In computing, a snowflake schema is a logical arrangement of tables in a multidimensional database such that the entity relationship diagram resembles a snowflake shape. The snowflake schema is represented by a centralized fact table which is connected to multiple dimensions. “Snowflaking” is a method of normalising the dimension tables in a star schema. When it is completely normalised along all the dimension tables, the resultant structure resembles a snowflake with the fact table in the middle. The principle behind snowflaking is normalisation of the dimension tables by removing low cardinality attributes and forming separate tables.
The snowflake schema is similar to the star schema. However, in the snowflake schema, dimensions are normalized into multiple related tables, whereas the star schema’s dimensions are denormalized with each dimension represented by a single table. A complex snowflake shape emerges when the dimensions of a snowflake schema are elaborate, having multiple levels of relationships, and the child tables have multiple parent tables (“forks in the road”).
In “Part 09: Star Schema”, I showed a simple Star Schema for Sales with products, dates and stores. This star schema is now extended to a Snowflake Schema in order to show the differences between the two schemas.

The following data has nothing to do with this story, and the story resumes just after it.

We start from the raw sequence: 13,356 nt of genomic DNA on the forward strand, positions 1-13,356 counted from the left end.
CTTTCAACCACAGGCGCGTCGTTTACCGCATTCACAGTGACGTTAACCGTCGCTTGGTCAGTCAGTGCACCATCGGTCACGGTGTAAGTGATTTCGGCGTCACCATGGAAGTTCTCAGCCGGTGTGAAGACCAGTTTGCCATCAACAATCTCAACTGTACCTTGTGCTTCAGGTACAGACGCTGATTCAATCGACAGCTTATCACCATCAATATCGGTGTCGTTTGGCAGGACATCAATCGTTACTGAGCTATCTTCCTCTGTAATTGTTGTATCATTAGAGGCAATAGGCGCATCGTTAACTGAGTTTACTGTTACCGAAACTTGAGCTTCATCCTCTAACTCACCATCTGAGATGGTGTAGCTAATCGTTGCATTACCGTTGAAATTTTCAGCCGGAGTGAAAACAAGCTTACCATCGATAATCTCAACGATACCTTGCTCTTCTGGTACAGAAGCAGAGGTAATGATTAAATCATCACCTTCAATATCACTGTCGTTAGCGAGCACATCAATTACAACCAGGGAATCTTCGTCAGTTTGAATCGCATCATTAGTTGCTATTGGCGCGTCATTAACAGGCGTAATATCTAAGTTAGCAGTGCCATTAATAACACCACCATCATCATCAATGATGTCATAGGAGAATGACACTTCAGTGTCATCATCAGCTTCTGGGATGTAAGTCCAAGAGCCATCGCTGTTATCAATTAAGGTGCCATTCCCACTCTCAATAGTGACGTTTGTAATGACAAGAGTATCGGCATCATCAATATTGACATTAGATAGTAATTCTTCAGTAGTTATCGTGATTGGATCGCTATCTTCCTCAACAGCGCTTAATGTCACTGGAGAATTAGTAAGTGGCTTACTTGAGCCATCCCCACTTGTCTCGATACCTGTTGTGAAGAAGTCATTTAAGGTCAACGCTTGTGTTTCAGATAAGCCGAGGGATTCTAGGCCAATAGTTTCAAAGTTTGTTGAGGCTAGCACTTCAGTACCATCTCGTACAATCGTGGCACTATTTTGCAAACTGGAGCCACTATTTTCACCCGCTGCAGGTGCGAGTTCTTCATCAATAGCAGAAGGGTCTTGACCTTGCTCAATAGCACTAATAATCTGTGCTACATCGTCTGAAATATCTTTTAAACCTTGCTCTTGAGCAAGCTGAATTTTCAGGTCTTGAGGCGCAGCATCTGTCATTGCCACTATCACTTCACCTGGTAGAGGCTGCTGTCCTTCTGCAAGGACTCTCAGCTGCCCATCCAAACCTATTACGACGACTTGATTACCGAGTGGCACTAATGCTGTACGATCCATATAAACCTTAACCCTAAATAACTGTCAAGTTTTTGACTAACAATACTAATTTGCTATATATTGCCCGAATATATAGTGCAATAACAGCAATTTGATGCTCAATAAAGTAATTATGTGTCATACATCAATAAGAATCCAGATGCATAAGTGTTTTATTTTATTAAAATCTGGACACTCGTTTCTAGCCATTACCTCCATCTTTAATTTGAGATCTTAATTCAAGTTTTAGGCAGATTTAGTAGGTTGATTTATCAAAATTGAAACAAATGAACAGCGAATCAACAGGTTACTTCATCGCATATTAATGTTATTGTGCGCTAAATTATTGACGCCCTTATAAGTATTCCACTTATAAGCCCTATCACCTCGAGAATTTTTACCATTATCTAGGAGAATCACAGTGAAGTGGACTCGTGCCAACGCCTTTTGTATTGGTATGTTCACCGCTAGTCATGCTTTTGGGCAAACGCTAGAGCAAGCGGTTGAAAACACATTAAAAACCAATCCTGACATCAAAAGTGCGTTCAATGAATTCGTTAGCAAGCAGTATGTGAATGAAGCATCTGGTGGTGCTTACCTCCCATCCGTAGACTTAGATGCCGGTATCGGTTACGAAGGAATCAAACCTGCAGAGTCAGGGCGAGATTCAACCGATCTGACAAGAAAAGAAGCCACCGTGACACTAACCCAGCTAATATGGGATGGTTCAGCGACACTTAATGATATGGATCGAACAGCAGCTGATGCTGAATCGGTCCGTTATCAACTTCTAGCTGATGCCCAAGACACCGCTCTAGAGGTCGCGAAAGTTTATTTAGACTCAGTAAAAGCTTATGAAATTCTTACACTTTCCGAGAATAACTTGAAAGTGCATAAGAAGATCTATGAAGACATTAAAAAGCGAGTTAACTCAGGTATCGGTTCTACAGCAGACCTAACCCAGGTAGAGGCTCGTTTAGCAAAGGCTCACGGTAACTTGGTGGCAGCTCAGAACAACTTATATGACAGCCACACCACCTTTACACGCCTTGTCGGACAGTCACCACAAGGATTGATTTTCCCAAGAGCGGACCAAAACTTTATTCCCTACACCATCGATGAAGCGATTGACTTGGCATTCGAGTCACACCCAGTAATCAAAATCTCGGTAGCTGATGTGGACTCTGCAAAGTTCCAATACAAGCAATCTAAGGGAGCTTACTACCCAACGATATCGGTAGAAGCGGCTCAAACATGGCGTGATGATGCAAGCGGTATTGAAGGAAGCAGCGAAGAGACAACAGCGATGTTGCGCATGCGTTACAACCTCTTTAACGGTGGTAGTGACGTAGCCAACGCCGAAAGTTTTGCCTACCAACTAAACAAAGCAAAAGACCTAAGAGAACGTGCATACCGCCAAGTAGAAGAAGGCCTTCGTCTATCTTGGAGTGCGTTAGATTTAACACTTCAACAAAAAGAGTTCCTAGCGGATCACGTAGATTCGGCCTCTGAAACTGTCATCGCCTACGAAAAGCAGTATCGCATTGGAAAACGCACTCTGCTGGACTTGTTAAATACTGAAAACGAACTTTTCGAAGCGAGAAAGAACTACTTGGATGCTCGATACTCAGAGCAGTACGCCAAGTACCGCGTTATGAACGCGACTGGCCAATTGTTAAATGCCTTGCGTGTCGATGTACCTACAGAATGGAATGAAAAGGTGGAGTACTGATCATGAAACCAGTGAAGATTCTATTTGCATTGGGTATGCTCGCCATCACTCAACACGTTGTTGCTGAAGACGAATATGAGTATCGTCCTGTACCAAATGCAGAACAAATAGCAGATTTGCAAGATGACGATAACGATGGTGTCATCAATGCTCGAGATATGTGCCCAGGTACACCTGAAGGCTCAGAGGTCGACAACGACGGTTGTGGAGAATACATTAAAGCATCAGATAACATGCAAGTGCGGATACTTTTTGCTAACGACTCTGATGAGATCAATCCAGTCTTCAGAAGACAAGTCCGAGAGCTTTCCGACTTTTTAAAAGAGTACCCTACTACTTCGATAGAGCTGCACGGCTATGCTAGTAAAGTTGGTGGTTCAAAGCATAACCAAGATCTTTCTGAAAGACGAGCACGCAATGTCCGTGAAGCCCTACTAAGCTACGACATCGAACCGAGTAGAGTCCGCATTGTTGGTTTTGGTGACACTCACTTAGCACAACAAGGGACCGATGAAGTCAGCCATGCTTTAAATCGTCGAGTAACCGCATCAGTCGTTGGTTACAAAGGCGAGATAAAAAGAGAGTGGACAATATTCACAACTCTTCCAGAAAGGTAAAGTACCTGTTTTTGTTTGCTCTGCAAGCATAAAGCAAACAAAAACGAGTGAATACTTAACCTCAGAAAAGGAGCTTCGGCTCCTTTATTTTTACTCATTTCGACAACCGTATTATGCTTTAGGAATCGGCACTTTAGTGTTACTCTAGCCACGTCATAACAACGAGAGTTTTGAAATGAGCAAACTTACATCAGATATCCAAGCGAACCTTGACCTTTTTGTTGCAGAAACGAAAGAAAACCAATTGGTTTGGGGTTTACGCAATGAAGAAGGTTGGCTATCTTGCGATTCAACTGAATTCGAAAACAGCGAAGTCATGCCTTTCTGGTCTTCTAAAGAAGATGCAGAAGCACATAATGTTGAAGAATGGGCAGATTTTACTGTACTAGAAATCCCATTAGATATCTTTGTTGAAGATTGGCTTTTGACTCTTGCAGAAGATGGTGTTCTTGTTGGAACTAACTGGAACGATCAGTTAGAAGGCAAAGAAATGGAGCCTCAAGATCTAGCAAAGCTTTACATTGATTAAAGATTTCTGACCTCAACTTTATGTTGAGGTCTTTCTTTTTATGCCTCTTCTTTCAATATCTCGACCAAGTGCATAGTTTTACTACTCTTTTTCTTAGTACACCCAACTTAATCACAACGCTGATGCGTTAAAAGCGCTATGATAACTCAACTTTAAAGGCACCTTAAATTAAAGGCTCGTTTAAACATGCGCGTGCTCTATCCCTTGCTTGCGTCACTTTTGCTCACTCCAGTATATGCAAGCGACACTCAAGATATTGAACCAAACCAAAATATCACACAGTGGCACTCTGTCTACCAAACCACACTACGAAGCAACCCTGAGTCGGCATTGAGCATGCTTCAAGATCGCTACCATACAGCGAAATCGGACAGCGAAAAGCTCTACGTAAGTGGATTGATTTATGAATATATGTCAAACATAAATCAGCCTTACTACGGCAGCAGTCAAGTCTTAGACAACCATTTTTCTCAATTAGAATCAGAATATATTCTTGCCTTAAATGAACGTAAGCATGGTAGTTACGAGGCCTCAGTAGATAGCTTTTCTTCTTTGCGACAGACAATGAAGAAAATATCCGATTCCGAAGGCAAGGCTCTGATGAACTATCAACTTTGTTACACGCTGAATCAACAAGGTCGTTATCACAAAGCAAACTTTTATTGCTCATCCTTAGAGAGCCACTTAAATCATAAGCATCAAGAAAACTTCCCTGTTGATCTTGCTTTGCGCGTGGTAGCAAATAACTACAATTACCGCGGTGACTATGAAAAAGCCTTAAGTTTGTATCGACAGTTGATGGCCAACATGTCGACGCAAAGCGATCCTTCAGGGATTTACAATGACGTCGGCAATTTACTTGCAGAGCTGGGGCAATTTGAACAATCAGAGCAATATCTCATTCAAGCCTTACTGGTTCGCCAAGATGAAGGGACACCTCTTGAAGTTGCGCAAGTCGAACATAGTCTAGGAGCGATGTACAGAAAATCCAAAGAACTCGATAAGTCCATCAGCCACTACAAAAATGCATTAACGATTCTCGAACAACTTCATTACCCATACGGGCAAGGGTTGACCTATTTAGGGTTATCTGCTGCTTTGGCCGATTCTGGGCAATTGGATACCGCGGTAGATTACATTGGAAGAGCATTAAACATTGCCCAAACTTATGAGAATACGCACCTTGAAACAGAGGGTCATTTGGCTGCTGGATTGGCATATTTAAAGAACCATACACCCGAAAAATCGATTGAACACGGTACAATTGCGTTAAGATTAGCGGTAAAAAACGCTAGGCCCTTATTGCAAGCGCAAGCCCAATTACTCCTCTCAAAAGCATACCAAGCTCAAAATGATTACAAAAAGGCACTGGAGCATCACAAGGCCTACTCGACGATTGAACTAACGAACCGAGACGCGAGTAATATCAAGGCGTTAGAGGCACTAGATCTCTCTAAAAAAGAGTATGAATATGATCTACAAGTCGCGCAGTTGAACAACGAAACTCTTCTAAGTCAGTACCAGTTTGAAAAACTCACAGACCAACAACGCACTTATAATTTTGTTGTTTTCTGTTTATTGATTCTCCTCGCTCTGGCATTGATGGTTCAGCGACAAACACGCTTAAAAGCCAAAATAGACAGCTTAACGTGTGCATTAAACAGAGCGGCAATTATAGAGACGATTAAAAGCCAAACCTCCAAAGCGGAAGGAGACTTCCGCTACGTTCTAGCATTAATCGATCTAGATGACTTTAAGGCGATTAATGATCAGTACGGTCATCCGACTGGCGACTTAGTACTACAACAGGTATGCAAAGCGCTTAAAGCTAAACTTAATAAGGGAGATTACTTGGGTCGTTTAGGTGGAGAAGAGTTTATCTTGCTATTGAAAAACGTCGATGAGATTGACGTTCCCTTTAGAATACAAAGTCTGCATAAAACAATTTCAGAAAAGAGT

The snowflake schema is in the same family as the star schema logical model. In fact, the star schema is considered a special case of the snowflake schema. The snowflake schema provides some advantages over the star schema in certain situations, including:
- Some OLAP multidimensional database modeling tools are optimized for snowflake schemas.
- Normalizing attributes results in storage savings, the tradeoff being additional complexity in source query joins.
The primary disadvantage of the snowflake schema is that the additional levels of attribute normalization adds complexity to source query joins, when compared to the star schema.
Snowflake schemas, in contrast to flat single table dimensions, have been heavily criticised. Their goal is assumed to be an efficient and compact storage of normalised data but this is at the significant cost of poor performance when browsing the joins required in this dimension. This disadvantage may have reduced in the years since it was first recognized, owing to better query performance within the browsing tools.
When compared to a highly normalized transactional schema, the snowflake schema’s denormalization removes the data integrity assurances provided by normalized schemas. Data loads into the snowflake schema must be highly controlled and managed to avoid update and insert anomalies.
About Tobias Riedner
Tobias Riedner foundet WYCDWD.com in 2015. He works and worked as innovator, consultant, analyst and educator in the fields of business intelligence and data warehousing. He learned a lot from the best consultants, managers und educators in the past and shares his knowledge worldwide. He works for a steady growing traditional company which is a leader in industry 4.0.